William Jews faces toughest challenge


February 21, 1993|By Patricia Meisol | Patricia Meisol,Staff Writer

As a psychiatrist at University of Maryland Medical School in 1977, Ellen McDaniel met an impressive young planner who had just taken a job at the school.

"Keep an eye on him," she recalls telling her husband, John P. McDaniel. "He was bright, competent, and a nice person on top of it all. Any one of three would be typical, but the combination was unusual."

Two years later, Mr. McDaniel hired the young man to help run Lutheran Hospital in Baltimore. It was a good move, says Mr. McDaniel, who now heads the company that owns Washington Hospital Center.

"[He] could quickly assess a problem, be hard-nosed if the situation called for it, or, if it took a little more diplomacy, he was capable of that as well. That flexibility is one of the reasons he became such a success in such a short time."

William L. Jews will need that flexibility -- and more -- to continue his success. The 41-year-old former planner was tapped last week to revive wounded Blue Cross and Blue Shield of Maryland.

Mr. Jews got to the top of the $1.5 billion company by perfecting his analytical and managerial skills, and by building networks with political and business leaders. As he climbed, taking over and rebuilding several troubled hospitals, he never forgot the workers who made them run.

"At the very time he was having face-to-face meetings with the governor, he was also having face-to-face meetings with the people who clean the bathrooms. It was that kind of

management style that endeared him," says friend and former colleague Reed Winston, an internist and vice president for medical affairs at Liberty Medical Center.

Mr. Jews is said to possess a warmth and persuasiveness that may distinguish him from former Blue Cross President Carl J. Sardegna, who was ousted in December after a congressional probe uncovered extravagant executive spending and questionable management. Directors hope his political savvy and business connections will restore the insurer's credibility, and boost its finances -- the company is profitable, but its reserves have been declining.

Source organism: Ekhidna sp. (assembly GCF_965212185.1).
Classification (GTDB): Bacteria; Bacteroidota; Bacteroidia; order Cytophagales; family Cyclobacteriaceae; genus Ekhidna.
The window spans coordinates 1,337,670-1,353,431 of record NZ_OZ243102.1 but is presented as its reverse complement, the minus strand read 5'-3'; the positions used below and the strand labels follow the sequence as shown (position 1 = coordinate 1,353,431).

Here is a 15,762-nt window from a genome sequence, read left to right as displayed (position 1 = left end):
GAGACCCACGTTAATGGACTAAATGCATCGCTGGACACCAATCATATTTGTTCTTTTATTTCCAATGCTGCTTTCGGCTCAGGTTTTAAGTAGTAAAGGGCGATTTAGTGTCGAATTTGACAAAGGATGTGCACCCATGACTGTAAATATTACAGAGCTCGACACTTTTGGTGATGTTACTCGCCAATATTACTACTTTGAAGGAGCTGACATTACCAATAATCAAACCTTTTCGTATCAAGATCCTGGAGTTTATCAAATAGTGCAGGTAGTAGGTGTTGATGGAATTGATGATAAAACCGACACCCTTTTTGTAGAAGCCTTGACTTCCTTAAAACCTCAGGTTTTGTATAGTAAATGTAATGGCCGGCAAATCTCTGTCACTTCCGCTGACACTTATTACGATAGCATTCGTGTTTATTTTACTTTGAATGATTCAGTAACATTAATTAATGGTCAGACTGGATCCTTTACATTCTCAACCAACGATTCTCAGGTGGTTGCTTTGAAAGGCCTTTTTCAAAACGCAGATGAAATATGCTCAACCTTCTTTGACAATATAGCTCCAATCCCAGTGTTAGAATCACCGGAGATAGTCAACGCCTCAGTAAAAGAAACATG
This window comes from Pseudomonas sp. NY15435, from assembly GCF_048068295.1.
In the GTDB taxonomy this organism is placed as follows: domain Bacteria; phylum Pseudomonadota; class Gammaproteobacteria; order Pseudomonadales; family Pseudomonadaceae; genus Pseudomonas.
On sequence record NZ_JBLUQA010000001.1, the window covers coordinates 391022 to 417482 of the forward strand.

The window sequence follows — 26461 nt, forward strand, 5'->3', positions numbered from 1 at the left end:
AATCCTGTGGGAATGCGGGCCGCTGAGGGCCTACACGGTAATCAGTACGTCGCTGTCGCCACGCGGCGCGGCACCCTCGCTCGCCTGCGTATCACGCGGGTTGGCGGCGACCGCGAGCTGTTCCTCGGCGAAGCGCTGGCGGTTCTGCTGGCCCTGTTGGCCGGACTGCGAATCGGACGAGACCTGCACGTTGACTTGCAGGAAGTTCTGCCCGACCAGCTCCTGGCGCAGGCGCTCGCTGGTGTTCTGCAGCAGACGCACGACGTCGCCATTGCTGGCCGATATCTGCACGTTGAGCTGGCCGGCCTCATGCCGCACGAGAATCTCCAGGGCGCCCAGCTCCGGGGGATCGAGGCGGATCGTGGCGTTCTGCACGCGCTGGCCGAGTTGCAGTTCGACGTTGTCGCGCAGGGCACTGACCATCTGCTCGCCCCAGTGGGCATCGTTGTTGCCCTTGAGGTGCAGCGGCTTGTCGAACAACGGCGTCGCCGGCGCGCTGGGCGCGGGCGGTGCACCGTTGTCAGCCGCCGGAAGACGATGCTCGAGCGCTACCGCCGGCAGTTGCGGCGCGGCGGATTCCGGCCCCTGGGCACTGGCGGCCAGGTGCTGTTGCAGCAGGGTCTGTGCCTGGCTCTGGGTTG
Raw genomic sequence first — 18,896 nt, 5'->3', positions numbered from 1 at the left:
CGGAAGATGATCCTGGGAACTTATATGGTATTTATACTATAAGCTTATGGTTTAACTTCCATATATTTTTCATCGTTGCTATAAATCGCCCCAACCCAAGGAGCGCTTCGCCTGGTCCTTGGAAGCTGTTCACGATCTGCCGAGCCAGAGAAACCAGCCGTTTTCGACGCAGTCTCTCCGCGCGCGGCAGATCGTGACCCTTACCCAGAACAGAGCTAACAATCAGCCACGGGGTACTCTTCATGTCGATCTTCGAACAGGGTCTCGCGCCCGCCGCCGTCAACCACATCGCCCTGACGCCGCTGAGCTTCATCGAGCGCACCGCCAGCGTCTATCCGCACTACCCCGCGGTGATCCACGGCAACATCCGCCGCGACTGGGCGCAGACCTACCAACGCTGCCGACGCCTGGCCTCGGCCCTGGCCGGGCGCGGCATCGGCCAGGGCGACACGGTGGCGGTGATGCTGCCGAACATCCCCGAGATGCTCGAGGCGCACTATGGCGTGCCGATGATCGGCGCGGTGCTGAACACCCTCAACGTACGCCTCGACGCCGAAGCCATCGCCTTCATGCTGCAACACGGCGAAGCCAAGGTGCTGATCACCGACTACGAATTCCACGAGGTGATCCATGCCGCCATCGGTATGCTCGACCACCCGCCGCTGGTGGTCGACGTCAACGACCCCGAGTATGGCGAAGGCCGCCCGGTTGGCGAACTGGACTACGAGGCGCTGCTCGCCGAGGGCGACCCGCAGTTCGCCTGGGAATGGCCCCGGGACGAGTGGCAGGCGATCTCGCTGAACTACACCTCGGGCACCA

Still, Mr. Jews confronts a troubled insurer five times bigger than Dimensions Health Corp., the Landover company he now heads. He must juggle two jobs -- chief executive as well as chief operating officer -- though he lacks the financial background common to peers at other insurers. And he is likely to face new state regulations designed to increase oversight of the company.

Mr. Jews was noncommittal about his new job last week, saying he refused to "speculate about the future after 10 minutes on the job." And he has told his new bosses that he won't start until April 1 -- a decision that means no media interviews, no directors meetings and no shuttling between two companies.

A workaholic

A commanding 6-foot-7, Mr. Jews grew up on the Eastern Shore, the son of a teacher and barber-carpenter, and studied his way into the Johns Hopkins University. A workaholic whose office staff guards his time, Mr. Jews is in some ways an enigma: well-known and highly regarded in the business and political community, but reticent or vague in situations he hasn't mastered.

But don't be fooled. Colleagues say one of his strengths is the ability to size up a situation, establish a plan and stay focused. "I tend to have a plan for everything I do," he said in an interview last March.

He is "very assured, inspires confidence, thinks things out -- he is very, very thorough, which is exactly the kind of thing you need if you are looking at the long-term shape of an institution and, in his case, dramatically changing an institution," says Goldseker Foundation President Timothy Armbruster.

Mr. Jews already is credited with overseeing two difficult situations -- the merger of two Baltimore hospitals and the turnaround of the Prince George's County medical system.

He was criticized by many in Baltimore's black community when, as president of Lutheran, he took over the former Provident Hospital, a community cornerstone that was under court order to merge or close. The receiver was George Russell, a lawyer now (( on the Blue Cross board.

"His idea was not a bad idea," recalls Moises Fraiman, the former Lutheran chief of surgery who is now in private practice, "but I couldn't see it because there were problems related to [merging the] personalities of the hospitals."

Many doctors and patients left, but Dr. Fraiman credits Mr. Jews with working well with doctors, and says, "He was tight with the money."

Under Mr. Jews, the successor Liberty Medical Center earned $2.8 million two years after the merger, its best year. But profits have been flat, at about $500,000, for the past three years, and Liberty continues to be troubled by high costs. "The final chapter on this is not written," says John Colmers, executive director of the Maryland Health Services Cost Review Commission.

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